One of the strangest beliefs about the study of music: That you only study music if you have talent, are gifted, are good at it…. but the general truth is a huge percentage of us really enjoy music – it’s one of humankind’s oldest shared traditions… so what if we could prove that music is good for even the non-talented, or listeners, or essentially all of us? Could there be more to music than simply entertainment?
I remember receiving a sticker after taking a Royal Conservatory Exam one year; it read “Making Music Makes You Smarter!” After all the work I had put into my exam, I thought this couldn’t help but be true!
The truth is that though this has been the boast of many a music teacher, it was more intuitive than fact…. until!!
Enter Neuroscience and brain imaging technology. Introduced to me by this fabulous TED video by Anita Collins (which then spawned me to write a university research paper to explore this question of music making you smarter… but I digress:). This brain imaging technology allows neuroscientists to observe the brain in real time, that is when it is actually engaged in a specific task (i.e. alive). The stellar amazing thing that neuroscientists discovered is that the task of music – be it listening or even better playing! – is an excellent way of observing how the brain works. This is because music, out of many possible tasks, uses the most areas of the brain, simultaneously and synchronistically. This promotes all sorts of wondrous things including better memory, focus and concentration, improved IQ, creation and strengthening of neural connections and more grey matter and white matter (the building materials of our brains), boosts speech and reading skills, faster problem solving skills, heightened executive function (planning strategy, attention to detail), improved cognitive function (perception, thinking, reasoning and remembering), better motor skill co-ordination and sense of empathy. In summary, musical training actually trains and strengthens our brains for many other different processes and functions – i.e. it can help make you smarter!!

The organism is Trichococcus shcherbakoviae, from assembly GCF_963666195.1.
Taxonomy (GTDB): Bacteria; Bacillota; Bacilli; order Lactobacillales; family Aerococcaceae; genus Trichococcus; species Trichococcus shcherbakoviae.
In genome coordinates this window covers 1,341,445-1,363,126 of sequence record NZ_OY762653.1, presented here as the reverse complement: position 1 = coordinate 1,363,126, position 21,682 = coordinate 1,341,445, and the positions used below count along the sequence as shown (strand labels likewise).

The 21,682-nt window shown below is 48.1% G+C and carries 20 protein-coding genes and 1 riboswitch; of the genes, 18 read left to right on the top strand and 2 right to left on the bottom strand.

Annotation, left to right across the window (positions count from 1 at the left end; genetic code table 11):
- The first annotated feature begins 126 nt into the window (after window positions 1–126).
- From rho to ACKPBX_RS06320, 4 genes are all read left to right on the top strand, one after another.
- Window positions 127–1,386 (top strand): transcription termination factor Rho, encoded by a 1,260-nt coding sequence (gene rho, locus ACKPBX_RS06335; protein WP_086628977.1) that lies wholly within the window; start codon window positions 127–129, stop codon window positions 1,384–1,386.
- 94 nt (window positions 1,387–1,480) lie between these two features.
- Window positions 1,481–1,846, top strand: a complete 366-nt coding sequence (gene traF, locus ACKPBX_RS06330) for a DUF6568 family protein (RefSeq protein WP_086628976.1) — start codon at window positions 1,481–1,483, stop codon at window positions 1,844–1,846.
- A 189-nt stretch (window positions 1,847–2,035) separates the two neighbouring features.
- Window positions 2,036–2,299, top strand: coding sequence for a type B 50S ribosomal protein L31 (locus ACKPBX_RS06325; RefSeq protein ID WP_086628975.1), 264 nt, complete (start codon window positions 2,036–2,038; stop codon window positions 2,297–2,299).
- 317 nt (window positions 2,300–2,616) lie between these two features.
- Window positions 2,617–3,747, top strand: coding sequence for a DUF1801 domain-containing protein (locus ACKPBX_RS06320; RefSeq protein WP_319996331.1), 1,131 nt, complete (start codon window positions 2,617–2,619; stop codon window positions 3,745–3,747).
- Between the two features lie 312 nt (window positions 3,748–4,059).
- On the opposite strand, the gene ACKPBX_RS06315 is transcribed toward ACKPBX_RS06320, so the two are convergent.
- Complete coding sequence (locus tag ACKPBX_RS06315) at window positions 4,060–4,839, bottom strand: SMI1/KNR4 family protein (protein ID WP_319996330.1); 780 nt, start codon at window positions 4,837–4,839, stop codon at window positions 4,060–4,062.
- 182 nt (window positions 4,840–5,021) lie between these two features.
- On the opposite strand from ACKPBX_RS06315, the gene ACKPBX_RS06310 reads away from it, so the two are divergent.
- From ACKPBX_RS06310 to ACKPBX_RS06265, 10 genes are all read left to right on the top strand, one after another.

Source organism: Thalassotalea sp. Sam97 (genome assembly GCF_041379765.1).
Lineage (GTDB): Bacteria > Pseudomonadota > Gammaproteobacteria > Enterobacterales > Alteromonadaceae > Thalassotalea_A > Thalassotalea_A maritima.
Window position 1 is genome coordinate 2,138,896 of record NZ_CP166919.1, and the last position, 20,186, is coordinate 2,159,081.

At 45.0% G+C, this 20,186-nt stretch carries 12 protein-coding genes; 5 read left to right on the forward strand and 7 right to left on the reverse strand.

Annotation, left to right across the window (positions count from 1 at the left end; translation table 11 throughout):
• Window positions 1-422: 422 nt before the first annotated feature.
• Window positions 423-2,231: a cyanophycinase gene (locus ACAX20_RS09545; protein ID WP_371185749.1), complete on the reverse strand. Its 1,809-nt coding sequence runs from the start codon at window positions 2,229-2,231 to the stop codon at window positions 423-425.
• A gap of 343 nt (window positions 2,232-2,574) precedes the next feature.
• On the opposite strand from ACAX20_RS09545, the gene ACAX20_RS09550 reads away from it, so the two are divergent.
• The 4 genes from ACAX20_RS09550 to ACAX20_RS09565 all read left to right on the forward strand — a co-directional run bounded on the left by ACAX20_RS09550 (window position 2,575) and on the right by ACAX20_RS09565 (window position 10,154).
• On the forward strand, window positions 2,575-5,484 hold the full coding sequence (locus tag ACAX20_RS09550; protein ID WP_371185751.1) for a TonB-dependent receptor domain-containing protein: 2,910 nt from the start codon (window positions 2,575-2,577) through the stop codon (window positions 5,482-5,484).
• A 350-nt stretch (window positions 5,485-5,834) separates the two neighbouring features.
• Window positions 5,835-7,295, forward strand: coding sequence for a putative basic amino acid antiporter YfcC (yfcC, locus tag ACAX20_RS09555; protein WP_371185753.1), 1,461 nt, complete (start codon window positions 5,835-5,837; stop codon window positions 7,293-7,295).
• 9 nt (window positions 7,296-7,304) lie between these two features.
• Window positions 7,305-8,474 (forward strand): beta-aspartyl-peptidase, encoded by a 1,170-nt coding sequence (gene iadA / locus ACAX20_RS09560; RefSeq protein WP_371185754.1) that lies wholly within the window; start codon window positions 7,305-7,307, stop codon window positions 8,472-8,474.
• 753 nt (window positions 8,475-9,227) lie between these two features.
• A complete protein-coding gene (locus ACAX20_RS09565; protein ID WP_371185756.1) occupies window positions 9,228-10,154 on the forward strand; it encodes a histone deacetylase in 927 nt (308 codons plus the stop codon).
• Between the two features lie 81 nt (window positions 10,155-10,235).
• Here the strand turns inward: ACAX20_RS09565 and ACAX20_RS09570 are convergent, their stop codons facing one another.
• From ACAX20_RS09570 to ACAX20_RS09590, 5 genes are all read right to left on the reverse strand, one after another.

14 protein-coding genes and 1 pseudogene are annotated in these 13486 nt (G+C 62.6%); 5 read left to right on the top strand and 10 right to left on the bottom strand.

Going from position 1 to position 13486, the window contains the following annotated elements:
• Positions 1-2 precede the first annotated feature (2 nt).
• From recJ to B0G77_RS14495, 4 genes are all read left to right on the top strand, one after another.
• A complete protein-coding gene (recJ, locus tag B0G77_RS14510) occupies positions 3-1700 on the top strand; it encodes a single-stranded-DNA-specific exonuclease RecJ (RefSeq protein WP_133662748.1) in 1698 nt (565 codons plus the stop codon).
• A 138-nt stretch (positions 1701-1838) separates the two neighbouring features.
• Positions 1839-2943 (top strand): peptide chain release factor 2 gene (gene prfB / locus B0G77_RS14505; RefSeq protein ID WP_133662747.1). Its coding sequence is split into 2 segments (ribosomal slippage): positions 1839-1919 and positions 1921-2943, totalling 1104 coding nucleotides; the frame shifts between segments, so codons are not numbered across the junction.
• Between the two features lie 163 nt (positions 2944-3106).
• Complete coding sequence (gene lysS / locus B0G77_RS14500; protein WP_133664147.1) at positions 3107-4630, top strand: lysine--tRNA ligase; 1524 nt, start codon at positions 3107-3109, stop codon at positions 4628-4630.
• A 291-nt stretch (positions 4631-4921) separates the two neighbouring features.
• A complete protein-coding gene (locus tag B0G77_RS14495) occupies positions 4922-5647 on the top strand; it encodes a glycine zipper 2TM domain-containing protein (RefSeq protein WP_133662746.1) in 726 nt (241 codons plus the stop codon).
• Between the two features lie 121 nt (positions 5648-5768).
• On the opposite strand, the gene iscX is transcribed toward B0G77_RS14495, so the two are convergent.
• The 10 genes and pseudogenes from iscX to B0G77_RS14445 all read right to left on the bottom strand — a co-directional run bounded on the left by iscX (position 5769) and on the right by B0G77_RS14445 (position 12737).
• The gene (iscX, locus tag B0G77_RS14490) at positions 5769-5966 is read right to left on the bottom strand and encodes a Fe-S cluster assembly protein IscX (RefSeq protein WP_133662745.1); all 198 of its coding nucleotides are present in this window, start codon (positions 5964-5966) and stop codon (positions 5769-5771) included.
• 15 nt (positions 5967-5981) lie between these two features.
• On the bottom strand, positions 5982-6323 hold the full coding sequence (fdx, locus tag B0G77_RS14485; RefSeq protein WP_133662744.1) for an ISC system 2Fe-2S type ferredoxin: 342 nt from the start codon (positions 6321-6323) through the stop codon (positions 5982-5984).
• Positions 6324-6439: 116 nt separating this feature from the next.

While the research in this particular branch is still quite young, the results have been overwhelmingly positive and research continues….
TED talk by Anita Collins:
The Royal Conservatory of Music also put out a great paper on neuroscience research which includes some great references:
So get out there and have fun learning to play music; knowing that talent or not, it is highly beneficial for your mind!!